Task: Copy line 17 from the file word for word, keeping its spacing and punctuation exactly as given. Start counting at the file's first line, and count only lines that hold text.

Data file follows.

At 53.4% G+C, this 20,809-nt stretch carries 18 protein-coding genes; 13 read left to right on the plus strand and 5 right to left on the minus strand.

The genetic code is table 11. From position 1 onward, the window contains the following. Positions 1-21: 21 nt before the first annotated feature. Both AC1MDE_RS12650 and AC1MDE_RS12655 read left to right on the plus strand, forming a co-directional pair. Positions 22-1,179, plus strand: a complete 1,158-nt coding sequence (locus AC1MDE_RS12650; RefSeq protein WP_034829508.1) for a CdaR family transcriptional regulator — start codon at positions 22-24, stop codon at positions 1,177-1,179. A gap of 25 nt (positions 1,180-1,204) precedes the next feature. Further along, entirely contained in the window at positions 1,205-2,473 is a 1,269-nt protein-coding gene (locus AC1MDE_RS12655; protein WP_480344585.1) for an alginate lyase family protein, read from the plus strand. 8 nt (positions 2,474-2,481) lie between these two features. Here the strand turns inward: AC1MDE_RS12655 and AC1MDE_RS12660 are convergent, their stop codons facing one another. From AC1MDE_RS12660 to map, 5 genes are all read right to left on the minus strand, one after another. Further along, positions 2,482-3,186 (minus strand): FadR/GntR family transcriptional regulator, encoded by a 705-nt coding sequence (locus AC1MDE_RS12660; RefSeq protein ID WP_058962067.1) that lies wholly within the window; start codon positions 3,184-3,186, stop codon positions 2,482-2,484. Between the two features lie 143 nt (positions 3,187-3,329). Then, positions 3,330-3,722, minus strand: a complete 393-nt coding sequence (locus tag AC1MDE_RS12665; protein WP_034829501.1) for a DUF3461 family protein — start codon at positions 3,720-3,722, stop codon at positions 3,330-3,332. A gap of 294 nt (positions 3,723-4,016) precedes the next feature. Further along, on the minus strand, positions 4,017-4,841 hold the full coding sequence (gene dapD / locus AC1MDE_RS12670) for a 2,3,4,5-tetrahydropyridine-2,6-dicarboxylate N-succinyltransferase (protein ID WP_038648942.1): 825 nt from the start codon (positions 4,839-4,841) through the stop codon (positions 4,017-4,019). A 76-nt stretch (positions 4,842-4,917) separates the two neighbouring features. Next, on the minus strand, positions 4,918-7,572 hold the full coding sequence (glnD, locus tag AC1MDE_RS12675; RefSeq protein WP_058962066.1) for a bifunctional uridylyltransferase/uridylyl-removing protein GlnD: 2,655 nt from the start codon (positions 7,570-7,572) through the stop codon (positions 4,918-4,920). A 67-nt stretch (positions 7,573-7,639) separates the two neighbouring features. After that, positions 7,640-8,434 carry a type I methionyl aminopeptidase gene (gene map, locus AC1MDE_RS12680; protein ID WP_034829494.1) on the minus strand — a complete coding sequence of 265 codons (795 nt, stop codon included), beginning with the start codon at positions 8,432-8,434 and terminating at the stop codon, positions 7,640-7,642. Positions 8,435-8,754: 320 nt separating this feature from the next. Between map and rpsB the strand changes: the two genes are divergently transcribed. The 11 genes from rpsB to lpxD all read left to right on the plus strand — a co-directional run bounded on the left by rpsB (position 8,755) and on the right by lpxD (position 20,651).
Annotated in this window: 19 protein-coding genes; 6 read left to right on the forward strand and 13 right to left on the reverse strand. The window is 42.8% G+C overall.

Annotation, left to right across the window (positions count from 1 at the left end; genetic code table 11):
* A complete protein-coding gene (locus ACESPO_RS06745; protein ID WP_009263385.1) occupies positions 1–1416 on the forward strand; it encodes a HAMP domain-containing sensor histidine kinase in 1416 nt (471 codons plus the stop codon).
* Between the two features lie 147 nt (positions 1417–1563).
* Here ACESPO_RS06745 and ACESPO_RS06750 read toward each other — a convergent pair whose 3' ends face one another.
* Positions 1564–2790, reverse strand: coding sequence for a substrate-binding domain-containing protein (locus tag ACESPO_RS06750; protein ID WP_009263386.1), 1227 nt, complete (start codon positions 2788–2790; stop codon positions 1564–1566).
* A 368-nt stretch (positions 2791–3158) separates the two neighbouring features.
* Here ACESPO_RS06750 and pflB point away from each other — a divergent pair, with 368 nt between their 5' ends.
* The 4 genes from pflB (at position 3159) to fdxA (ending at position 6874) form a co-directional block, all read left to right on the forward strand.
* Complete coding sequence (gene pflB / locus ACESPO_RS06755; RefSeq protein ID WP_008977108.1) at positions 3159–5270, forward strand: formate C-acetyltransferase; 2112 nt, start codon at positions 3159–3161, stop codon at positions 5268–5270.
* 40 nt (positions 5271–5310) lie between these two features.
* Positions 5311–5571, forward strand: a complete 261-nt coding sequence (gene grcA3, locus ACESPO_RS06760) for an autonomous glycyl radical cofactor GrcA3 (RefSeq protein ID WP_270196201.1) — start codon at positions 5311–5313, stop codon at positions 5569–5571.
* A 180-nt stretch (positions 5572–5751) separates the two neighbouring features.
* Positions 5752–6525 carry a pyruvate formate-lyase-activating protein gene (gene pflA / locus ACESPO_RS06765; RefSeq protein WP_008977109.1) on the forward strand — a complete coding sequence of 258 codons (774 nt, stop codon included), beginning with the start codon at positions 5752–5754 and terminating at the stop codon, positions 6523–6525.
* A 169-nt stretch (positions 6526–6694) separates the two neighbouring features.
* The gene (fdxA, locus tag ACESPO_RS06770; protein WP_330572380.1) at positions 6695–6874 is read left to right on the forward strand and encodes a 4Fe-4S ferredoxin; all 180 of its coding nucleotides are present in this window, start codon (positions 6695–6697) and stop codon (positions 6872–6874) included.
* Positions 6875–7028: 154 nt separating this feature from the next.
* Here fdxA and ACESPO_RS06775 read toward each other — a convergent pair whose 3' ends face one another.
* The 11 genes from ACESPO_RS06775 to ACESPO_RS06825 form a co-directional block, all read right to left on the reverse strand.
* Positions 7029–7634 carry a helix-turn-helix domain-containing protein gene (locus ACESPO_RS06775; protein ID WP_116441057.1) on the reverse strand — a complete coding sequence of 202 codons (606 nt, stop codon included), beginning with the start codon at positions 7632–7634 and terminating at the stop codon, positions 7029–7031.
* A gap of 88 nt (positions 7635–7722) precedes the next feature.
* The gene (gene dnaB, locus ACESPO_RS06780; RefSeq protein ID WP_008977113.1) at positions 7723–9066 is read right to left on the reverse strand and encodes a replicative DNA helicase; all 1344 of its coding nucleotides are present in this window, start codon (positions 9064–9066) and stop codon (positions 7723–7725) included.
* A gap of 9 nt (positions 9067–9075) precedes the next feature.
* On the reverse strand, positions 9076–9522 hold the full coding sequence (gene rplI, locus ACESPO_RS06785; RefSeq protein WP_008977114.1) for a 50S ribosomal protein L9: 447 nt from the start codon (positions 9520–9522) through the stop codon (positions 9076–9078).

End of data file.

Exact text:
* A 169-nt stretch (positions 6526–6694) separates the two neighbouring features.